5. In a good number of countries today, space for civil society to operate is shrinking substantially. NGOs who cooperate with the UN Human Rights Committee may risk reprisals. What does the Committee do in situations like this?
When those engaging with the UN treaty bodies face intimidation, threats, and imprisonment, the credibility of the UN as a whole is weakened, and it can discourage future cooperation and collaboration. In 2015, Guidelines against Intimidation or Reprisals, or the San Jose Guidelines, were developed by the chairpersons of all UN human rights treaty bodies, including the Committee, in response to instances of intimidation and reprisals. It was urgent to improve the coherence of responses across treaty bodies and strengthen protection.
Where reprisals occur, the Committee has several options for action under the Guidelines, depending on the specific case and the political situation in the State Party. These options include both confidential and public actions such as raising the matter during the interactive dialogues with countries or in our Concluding Observations; meeting with Permanent Missions or communicating in writing to the State concerned; raising the case with the UN High Commissioner for Human Rights, or UN Special Procedures mandate holders; reporting it to the Human Rights Council and the General Assembly, or issuing press releases. It is important to note that, before taking action, the Committee carefully considers the situation on a case by case basis, respecting the principles of “do no harm”, confidentiality, safety and security.
5. How do you see the Committee’s various roles and processes affecting change in countries?
As far as Committee’s views in response to individual communications are concerned, approximately a quarter of them were implemented, at least in part, between 1977 and 2016. This is according to a research study done by the former Secretary of the Committee (K.F. Principi, “United Nations Individual Complaints Procedures—How Do States comply? A Categorized Study Based on 268 Cases of ‘Satisfactory’ Implementation under the Follow-up Procedure” (2018), 37 HRLJ 1–30.) The same study underlined the value of the Committee’s views in interpreting the ICCPR.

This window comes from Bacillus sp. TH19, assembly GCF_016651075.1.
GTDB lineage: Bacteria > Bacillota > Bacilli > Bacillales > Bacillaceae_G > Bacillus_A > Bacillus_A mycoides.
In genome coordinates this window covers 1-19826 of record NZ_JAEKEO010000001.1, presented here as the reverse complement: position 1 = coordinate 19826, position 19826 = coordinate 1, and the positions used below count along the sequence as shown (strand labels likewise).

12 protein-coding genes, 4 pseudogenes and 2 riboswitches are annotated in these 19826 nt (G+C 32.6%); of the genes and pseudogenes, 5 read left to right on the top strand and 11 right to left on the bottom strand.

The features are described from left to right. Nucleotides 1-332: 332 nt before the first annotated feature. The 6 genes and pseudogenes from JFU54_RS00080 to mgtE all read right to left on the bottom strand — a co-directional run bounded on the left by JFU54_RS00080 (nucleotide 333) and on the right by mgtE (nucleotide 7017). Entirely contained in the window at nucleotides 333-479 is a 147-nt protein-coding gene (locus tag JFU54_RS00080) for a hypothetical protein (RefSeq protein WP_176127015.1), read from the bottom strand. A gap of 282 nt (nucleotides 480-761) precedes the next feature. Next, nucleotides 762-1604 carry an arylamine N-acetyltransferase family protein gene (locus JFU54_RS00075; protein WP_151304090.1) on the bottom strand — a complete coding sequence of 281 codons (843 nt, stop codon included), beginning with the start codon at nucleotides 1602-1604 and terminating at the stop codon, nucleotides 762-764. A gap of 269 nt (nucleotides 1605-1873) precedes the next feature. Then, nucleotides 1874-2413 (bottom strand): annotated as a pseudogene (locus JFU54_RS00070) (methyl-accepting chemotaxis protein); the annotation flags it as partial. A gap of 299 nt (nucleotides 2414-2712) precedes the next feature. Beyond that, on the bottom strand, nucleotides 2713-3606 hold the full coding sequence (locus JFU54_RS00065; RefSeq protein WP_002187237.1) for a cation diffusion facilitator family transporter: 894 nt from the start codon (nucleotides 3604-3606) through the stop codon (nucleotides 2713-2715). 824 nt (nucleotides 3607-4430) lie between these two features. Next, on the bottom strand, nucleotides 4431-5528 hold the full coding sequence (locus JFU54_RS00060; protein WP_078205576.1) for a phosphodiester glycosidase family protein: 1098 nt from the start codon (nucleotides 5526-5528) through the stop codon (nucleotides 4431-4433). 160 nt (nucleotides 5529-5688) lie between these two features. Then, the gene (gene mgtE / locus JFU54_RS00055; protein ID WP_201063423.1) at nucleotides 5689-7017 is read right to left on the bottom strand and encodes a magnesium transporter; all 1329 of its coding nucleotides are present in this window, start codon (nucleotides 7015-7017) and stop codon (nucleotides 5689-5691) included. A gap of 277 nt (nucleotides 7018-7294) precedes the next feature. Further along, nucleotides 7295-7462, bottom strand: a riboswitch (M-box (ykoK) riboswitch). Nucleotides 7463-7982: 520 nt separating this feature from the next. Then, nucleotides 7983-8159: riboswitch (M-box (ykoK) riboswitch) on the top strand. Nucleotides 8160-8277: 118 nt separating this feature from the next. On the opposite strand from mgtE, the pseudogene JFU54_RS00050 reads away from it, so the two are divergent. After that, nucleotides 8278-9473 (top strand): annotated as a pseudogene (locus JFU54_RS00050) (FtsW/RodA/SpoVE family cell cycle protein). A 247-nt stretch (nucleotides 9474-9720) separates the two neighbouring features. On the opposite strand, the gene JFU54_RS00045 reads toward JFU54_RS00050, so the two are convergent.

In the context of country reviews, state reporting and interactive dialogue with the Committee, human rights monitoring does tend to contribute to human rights improvements in the country concerned in the long term (see here).The development of periodic reports by State parties, an integral part of the compliance process, generates a discussion and evaluation of the degree to which ICCPR obligations are being implemented. This awareness can prompt implementation even before the dialogue with the Committee. The in-person constructive dialogues shine a spotlight on the civil and political rights situation in the countries that engage with the Committee. The power of persuasion exerted during the constructive dialogues between the State party officials and Committee experts reinforces positive efforts and offers exposure to comparative national practise in implementing ICCPR obligations. Publicity and action by civil society in the country concerned can bolster the likelihood that Committee recommendations will be followed up.
Regrettably not all State Parties report to the Committee. To increase the effectiveness of the process,
we recently decided to regularize the process and review State Parties compliance with the ICCPR every eight years under a predictable calendar.
8. Much of your career has been dedicated to helping governments implement their international human rights standards – currently, as a member of the Human Rights Committee and before that, in positions held at the United Nations and earlier at the Open Society Institute. Can you describe the work you have done? How does your prior experience affect your approach to your responsibilities on the Committee?